Consider the following generalisation of the mortality problem for Turing Machines.

Given a Turing Machine $M$. Is there a bound $k_M$ such that starting from any configuration $c$ machine $M$ stops after at most $k_M$ steps?

Is the presented problem (un)decidable? Can you provide any references?

We stress that "configuration" here means any possible configuration, not only the initial one.

  • $\begingroup$ Do configurations have to be finite, or do you allow an arbitrary infinite string on the tape? $\endgroup$ Commented Apr 26, 2019 at 7:08
  • $\begingroup$ You can assume that configurations are finite (by putting end-of-world marker or sth like this). However, the length of them can be unbounded. $\endgroup$ Commented Apr 26, 2019 at 8:54

1 Answer 1


The mortality problem is undecidable (P.K. Hooper, Th eUndecidability of the Turing Machine Immortality Problem (1966))

The uniform mortality problem undecidability follows from the following:

Theorem: A Turing machine is mortal if and only if it is uniformly mortal

I found the proof in: Gerd G. Hillebrand, Paris C. Kanellakis, Harry G. Mairson, Moshe Y. Vardi: Undecidable Boundedness Problems for Datalog Programs. J. Log. Program. 25(2): 163-190 (1995)

Proof: Let $\delta_1,...,\delta_n$ be the possible transitions of $M$. We call a sequence $\delta_{i_1},..,\delta_{i_k}$ of transitions consistent if it reflects a computation of $M$, i.e., if there exists a configuration $c = (l,s,r,q)$ ($l$ left tape, $s$ symbol under head, $r$ right tape, $q$ current state) from which $M$ will execute that sequence.

Now arrange all consistent transition sequences in a (possibly infinite) tree, with the empty sequence at the root and each node extending the sequence at its parent by one transition. This tree is of bounded degree. Also (1) $M$ is mortal iff there is non infinite path in the tree, and (2) $M$ is uniformly mortal iff there are no arbitrarily long paths in the tree. By Konig's Lemma (in a tree of bounded degree there is an infinite path if and only if there is a family of paths of unbounded length), these two conditions are equivalent.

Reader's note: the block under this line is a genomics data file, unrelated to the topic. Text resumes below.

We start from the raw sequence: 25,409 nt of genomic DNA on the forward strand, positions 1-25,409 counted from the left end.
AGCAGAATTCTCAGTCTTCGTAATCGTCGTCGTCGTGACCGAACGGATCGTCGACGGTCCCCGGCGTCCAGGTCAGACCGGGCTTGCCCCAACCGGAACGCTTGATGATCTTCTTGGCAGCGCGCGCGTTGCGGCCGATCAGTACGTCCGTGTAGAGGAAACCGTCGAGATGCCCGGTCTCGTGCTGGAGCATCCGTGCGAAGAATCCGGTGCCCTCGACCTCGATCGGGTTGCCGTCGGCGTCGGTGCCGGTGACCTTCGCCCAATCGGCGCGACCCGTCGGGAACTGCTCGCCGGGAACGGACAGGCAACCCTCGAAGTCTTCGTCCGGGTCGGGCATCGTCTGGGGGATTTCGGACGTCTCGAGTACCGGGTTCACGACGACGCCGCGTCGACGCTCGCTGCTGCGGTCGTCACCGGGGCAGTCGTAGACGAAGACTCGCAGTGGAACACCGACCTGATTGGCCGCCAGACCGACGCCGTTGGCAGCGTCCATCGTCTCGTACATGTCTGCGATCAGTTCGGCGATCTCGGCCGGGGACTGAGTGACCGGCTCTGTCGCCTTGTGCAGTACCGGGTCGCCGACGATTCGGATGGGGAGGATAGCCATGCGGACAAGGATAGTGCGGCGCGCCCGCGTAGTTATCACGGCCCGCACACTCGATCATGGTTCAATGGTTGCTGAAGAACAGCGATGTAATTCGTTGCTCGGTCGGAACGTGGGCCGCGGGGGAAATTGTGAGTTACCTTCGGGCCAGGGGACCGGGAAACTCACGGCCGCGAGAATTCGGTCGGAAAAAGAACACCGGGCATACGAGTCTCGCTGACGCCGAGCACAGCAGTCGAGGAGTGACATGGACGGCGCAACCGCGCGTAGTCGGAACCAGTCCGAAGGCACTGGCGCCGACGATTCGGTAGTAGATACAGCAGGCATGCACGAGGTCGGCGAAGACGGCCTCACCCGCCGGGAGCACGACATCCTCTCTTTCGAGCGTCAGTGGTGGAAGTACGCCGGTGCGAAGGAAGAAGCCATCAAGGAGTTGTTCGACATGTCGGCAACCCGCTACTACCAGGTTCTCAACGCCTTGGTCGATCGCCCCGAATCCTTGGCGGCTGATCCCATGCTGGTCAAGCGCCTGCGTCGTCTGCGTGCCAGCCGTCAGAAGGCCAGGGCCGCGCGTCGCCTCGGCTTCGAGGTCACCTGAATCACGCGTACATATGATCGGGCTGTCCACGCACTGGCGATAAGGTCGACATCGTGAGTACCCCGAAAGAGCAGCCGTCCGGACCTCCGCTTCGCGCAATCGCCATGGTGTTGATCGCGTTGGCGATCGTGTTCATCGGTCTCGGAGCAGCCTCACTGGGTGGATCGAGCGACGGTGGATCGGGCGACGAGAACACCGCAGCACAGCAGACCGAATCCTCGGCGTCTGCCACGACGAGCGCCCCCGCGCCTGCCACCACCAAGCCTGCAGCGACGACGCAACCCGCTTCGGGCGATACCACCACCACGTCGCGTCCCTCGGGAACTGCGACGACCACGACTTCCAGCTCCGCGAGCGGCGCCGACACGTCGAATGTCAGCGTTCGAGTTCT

• $\begingroup$ Why should (1) be true? The finite prefixes of the infinite path are in general witnessed by unrelated configurations. $\endgroup$ Commented Apr 26, 2019 at 6:56
  • $\begingroup$ In fact, here is a simple counter example: let $M$ move to the right until it finds the empty tape symbol, and then it halts. Then $M$ halts from every configuration, but not in bounded time. $\endgroup$ Commented Apr 26, 2019 at 6:59
  • $\begingroup$ @EmilJeřábek: $M$ is not mortal (according to the standard definition): consider a configuration in which al tape symbols are $1$. $\endgroup$ Commented Apr 26, 2019 at 7:05
  • $\begingroup$ I assumed the question was about finite configurations. But anyway, the proof still does not make sense. How do you establish (1)? $\endgroup$ Commented Apr 26, 2019 at 7:07
  • $\begingroup$ @EmilJeřábek: nodes are labeled with sequence of transitions of the $M$ (not sequences of configurations), and each sequence of each node can be "extended" form the parent using a consistent pair of "underlying" configurations $c_{parent}, c_{child}$. $\endgroup$ Commented Apr 26, 2019 at 7:12

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